Aqueous Digital

301 redirects: What are they? When should you use one? Are they good for SEO?

Struggling to understand the purpose of a 301 redirect and the impact that implementing these can have on your website and Search Engine Optimisation (SEO) efforts?

Luckily, the SEO experts here at Aqueous Digital have effectively supported clients from various industries with a wide range of technical SEO requirements, including 301 redirects.

To help you determine how 301 redirects can support your business and website goals, we’ve created this comprehensive guide that explains when you should (and shouldn’t) use a 301 redirect.

We also explore how you can identify any existing 301 redirects on your website, how long they last, and whether this redirection has any impact (be it negative or positive) on your website’s SEO performance.

Regardless of whether you’re concerned about using too many 301 redirects or are searching for a way to transfer the SEO value of your existing website to your new and improved domain, the award-winning team at Aqueous Digital take an in-depth look at 301 redirect SEO best practices.

What is a 301 redirect?

One of many HyperText Transfer Protocol (HTTP) response status codes, 301 is one of the most well-known and widely-used codes.

This code signals to online users and search engines that a page or website has moved permanently from one URL to a new destination.

A 301 redirect therefore automatically sends users from the old URL to the new one.

What is the purpose of a 301 redirect?

If a 301 redirect simply directs online users to a new page, then you may be wondering why the original page isn’t simply deleted and a new page created.

This is because the real purpose of a 301 redirect (alongside sending online users from one URL to a new one) is to pass the value of the original page to the new URL destination and keep visitors engaged in your site.

A 301 redirect is therefore an essential tool for every SEO specialist and website developer as it helps retain any hard work you’ve put into gaining vital keyword rankings, building domain authority, and growing a loyal customer base.

Put simply, a 301 redirect passes this ranking power and link equity from the original URL to the new one!

This means that when your customers try to visit the original URL, the server will send back the permanent redirect 301 status code and swiftly move them to the new location. In many cases, they won’t even notice this transition from the old URL to the new as it happens so quickly and automatically.

However, they may notice that the URL has changed from the original.

When should I set up 301 redirects?

Website owners and web developers can choose to set up a 301 redirect for a wide range of reasons. From migrating websites to the deletion of unwanted pages, we take a closer look at some of these below.

Please bear in mind, however, that this is by no means an exhaustive list of reasons to set up a 301 redirect. Additional motivations can include consolidating different pieces of content, changing a URL, recreating content, and preventing duplicate content, among many other reasons.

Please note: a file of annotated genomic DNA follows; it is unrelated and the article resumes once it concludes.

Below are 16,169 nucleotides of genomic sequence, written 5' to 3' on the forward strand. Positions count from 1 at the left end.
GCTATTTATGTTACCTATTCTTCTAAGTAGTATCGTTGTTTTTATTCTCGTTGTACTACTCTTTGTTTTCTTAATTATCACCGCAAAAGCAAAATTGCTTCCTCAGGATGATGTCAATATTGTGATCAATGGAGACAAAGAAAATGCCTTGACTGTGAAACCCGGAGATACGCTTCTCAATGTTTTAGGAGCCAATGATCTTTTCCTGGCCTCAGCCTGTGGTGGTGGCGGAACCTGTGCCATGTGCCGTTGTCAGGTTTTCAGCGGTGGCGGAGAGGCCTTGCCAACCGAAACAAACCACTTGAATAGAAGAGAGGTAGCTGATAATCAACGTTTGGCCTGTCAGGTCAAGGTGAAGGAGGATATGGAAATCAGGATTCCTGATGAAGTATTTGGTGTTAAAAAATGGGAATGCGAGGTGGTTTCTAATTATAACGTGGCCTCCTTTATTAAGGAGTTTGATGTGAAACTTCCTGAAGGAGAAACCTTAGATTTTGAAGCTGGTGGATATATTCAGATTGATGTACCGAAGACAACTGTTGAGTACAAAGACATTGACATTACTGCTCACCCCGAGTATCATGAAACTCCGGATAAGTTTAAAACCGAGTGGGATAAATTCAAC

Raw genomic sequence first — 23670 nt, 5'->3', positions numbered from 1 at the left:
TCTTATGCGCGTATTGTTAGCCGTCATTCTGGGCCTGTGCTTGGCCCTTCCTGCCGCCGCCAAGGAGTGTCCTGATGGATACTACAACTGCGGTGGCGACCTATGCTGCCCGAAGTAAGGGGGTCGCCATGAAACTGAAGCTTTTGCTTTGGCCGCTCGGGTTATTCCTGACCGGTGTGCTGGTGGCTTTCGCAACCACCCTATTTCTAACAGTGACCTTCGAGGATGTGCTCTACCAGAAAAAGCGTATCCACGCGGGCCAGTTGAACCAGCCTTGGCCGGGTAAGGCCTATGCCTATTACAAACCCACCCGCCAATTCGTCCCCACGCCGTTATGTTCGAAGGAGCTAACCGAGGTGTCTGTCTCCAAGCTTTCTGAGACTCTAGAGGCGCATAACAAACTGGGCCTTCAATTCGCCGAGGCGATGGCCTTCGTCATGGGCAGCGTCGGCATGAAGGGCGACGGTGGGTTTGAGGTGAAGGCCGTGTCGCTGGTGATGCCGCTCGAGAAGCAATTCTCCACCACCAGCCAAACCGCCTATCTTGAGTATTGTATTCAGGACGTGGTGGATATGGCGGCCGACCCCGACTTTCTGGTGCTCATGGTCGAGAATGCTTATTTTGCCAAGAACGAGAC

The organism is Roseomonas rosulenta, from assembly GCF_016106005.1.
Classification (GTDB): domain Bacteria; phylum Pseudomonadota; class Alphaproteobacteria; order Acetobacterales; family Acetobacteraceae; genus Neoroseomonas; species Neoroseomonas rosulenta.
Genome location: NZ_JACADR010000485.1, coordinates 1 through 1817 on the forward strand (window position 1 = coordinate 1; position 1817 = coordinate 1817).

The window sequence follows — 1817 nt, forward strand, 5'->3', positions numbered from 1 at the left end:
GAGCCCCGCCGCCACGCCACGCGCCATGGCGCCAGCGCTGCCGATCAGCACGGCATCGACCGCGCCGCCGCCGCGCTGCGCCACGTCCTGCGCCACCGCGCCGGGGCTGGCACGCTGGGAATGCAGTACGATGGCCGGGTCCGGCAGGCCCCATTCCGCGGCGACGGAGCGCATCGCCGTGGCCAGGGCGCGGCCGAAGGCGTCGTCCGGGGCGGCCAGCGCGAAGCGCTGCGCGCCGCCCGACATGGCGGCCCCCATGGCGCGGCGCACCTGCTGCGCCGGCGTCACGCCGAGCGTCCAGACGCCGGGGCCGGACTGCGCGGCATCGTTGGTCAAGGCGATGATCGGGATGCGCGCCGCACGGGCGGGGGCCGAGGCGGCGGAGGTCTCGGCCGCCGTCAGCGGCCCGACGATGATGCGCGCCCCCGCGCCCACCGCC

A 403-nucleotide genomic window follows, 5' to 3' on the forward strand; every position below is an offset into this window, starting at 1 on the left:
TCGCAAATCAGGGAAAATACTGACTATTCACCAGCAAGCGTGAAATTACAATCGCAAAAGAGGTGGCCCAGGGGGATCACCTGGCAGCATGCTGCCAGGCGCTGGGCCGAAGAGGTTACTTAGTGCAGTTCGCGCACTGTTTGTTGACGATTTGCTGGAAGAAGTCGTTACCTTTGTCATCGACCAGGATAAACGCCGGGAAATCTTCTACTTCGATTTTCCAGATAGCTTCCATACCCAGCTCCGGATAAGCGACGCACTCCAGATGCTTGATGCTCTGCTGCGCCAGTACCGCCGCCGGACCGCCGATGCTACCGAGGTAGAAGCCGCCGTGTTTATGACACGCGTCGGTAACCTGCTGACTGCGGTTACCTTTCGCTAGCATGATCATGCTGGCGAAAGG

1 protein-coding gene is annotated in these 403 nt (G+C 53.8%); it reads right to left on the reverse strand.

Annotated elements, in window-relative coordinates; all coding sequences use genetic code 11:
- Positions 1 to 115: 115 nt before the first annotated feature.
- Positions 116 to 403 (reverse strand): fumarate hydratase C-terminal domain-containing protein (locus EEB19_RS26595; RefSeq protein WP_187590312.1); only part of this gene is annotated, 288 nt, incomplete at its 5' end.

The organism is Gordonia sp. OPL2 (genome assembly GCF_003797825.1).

Moving to a new website

Every SEO specialist knows the importance of 301 redirects when it comes to moving a domain. All the ranking signals your original website benefitted from will simply be transferred to the new location which could provide a better structure, layout, and customer experience. To retain the traffic that your old website is used to receiving, remember to set up the 301 redirect prior to migrating your website content.

Removing irrelevant pages

The most common reason for using a 301 redirect is when you want to permanently remove a page from a website, typically because the page contains outdated information about your business.

Instead of simply deleting the page and losing the SEO value inherent in that page and its content, it’s best practice to redirect users and search engines to alternative or even improved content using a 301 redirect. The 301 redirect should always be in place before you decide to delete the page to help prevent the loss of vital page rankings.

Retaining value of discontinued products

In some cases, eCommerce stores may have high-ranking product pages for products that have been discontinued. In this instance, it can make sense to set up a 301 redirect from the older model to the newer version, as this transfers that all-important value from the original URL to the new destination.

However, it’s important to bear in mind that a 301 redirect shouldn’t be implemented if the product in question is simply out of stock and will be back soon. Instead, you may want to consider setting up a 302 redirect as this is only temporary and can be reversed once the unavailable product is back in stock.

Switching from HTTP to HTTPS

Many domains choose to make the switch from HTTP (HyperText Transfer Protocol) to HTTPS (Hypertext Transfer Protocol Secure) using a 301 redirect for security purposes. This is because HTTPS uses the SSL (Secure Sockets Layer) or TLS (Transport Layer Security) protocol to encrypt communications.

TLS is the upgraded version of SSL, so this may be preferable if you want to prevent attacks that capitalise on the vulnerabilities of SSL. Regardless of whether you opt for TLS or SSL, ultimately, switching to HTTPS can help to prevent attackers from stealing data and provides customers with the confidence to explore your site, knowing that you are the business you are claiming to be.

A redirect 301 can therefore be set up to help fend off impersonations and protect both your business and customers by sending any online users that are visiting your original HTTP site to your new, more secure, HTTPS domain.

Do 301 redirects need SSL?

An SSL is a digital certificate designed to authenticate a website’s identity and create an encrypted connection, highlighting the site as a more reliable and secure domain. As a result, if the original domain doesn’t have an SSL certificate, the browser will view the 301 redirect connection as unsafe.